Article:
DEFEAT OF THE FRANKS NEAR RUSIUM
Thierri of Tenremonde, who was chief and constable, made a foray on the fourth day before the feast of St. Mary Candlemas (30th January 1206); and he rode all night, having six score knights with him, and left Rusium with but a small garrison. When it was dawn, he came to a village where the Comans and Wallachians were encamped, and surprised them in such sort that those who were in the village were unaware of their coming. They killed a good many of the Comans and Wallachians, and captured some forty of their horses; and when they had done this execution, they turned back towards Rusium.
And on that very night the Comans and Wallachians had ridden forth to do us hurt; and there were some seven thousand of them. They came in the morning before Rusium, and were there a lono, space; and the garrison, which was but small, closed the gates, and mounted the walls; and the Comans and Wallachians turned back. They had not gone more than a league and a half from the city, when they met the company of the French under the command of Thierri of Tenremonde. So soon as the French saw them advancing, they formed into their four battalions, with intent to draw into Rusium in slow time; for they knew that if, by God's grace, they could come thither, they would then be in safety.
The Comans, and the Wallachians, and the Greeks of the land rode towards them, for they were in very great force. And they came upon the rear-guard, and began to harass it full sorely. Now the rear-guard was formed of the men of Thierri of Loos, who was seneschal, and had returned to Constantinople, and his brother Villain was now in command. And the Comans and Wallachians and Greeks pressed them very hard, and wounded many of their horses. Loud were the cries and fierce the onslaught, so that by main force and pure distress they drove the rear-guard back on the battalion of Andrew of Urboise and John of Choisy; and in this manner the Franks retreated, suffering greatly.
The enemy renewed their onslaught so fiercely that they drove the Franks who were nearest to them back on the battalion of Thierri of Tenremonde, the constable. Nor was it long before they drove them back still further on to the battalions led by Charles of the Frêne. And now the Franks had retreated, sore harassed, till they were within half a mile of Rusium. And the others ever pressed upon them more hardily; and the battle went sore against them, and many were wounded, and of their horses. So, as God will suffer misadventures, they could endure no further, but were discomfited; for they were heavily armed, and their enemies lightly; and the latter began to slaughter them.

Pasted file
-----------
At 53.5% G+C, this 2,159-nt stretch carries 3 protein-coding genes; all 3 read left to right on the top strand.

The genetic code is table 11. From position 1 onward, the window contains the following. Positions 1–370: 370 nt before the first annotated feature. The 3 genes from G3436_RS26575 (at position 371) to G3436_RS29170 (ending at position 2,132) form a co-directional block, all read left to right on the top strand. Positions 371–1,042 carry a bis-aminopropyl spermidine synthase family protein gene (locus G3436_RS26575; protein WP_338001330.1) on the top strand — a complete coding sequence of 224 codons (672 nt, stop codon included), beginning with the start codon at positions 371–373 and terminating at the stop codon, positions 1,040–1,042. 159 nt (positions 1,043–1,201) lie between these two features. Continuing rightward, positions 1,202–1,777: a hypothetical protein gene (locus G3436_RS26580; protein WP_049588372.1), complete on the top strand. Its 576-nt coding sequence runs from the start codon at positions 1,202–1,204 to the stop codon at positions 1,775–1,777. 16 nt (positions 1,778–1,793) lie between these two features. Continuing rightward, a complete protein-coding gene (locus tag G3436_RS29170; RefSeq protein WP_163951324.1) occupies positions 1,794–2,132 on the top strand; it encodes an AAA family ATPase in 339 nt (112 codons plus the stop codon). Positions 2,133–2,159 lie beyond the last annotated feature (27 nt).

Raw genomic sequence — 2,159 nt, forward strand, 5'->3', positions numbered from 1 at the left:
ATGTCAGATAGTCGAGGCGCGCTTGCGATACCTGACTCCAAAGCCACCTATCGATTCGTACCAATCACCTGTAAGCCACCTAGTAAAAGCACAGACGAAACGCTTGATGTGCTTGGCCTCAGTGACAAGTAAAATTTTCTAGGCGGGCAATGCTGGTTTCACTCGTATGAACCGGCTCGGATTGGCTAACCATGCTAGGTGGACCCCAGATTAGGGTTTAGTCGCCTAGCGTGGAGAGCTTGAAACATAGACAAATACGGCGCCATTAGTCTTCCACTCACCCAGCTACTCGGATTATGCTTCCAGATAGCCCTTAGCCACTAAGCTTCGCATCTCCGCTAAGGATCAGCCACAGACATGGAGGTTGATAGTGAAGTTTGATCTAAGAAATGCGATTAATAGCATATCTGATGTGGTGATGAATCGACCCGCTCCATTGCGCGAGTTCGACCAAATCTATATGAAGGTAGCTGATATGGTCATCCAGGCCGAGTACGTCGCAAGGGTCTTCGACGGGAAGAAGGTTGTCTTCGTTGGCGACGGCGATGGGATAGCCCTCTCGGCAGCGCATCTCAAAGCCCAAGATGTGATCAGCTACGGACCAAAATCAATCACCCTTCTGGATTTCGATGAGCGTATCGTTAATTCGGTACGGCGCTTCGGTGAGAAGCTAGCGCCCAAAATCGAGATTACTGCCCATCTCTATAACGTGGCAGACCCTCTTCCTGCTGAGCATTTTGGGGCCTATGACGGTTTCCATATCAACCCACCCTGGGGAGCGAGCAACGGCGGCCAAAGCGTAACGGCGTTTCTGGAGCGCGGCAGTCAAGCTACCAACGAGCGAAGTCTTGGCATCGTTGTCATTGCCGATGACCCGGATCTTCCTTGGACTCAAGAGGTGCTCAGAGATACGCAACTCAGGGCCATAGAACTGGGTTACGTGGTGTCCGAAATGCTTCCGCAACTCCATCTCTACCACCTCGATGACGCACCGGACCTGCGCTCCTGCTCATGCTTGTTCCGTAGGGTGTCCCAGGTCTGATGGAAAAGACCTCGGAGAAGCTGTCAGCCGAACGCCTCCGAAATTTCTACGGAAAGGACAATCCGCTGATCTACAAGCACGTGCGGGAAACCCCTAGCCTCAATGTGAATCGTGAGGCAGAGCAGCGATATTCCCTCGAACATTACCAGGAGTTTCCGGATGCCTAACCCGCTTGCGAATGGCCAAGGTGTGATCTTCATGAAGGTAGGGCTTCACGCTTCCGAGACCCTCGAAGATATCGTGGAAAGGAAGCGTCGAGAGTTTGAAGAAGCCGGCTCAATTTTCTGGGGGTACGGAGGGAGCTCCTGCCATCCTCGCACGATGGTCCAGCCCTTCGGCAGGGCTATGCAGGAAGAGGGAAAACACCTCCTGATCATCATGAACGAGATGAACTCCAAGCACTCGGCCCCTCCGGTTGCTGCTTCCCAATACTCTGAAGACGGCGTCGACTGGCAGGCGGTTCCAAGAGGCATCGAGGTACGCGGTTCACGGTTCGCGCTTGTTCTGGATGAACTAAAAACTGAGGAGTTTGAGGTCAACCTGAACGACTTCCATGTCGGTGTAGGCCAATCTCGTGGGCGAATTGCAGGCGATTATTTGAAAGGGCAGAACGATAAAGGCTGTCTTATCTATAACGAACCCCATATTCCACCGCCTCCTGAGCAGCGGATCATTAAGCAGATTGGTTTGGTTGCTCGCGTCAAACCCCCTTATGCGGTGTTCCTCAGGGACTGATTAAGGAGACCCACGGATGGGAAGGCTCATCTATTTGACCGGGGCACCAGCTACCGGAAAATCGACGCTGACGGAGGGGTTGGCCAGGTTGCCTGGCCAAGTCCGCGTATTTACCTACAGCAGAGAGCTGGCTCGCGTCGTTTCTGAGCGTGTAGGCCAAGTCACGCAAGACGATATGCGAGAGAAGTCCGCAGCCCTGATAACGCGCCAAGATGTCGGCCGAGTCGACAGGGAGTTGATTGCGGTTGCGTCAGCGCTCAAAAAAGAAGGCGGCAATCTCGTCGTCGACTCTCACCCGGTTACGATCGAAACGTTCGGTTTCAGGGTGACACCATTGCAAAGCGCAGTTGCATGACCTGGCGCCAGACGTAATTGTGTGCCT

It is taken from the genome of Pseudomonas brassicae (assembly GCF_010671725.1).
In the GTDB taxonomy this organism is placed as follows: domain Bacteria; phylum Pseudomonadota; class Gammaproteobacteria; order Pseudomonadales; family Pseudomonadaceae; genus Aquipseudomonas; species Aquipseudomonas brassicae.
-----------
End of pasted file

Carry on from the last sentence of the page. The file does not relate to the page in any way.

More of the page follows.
Alas! well might Christendom rue that day! For of all those six score knights did not more than ten escape who were not killed or taken; and those who escaped came flying into Rusiiim, and rejoined their own people. There was slain Thierri of Tenremonde, the constable, Orri of l'Isle, who was a good knight and highly esteemed, and John of Pompone, Andrew of Urboise, John of Choisy, Guy of Conflans, Charles of the Frêne, Villain the brother of Thierri the seneschal. Nor can this book tell the names of all who were then killed or taken. On that day happened one of the greatest mishaps, and the most grievous that ever befell to the Christendom of the land of Roumania, and one of the most pitiful.
he Comans and Greeks and Wallachians retired, having done according to their will in the land, and won many good horses and good hawberks. And this misadventure happened on the day before the eve of our Lady St. Mary Candlemas (31st January 1206). And the remnant who had escaped from the discomfiture, together with those who had been in Rusium. escaped from the city, so soon as it was night, and went all night flying, and came on the morrow to the city of Rodosto.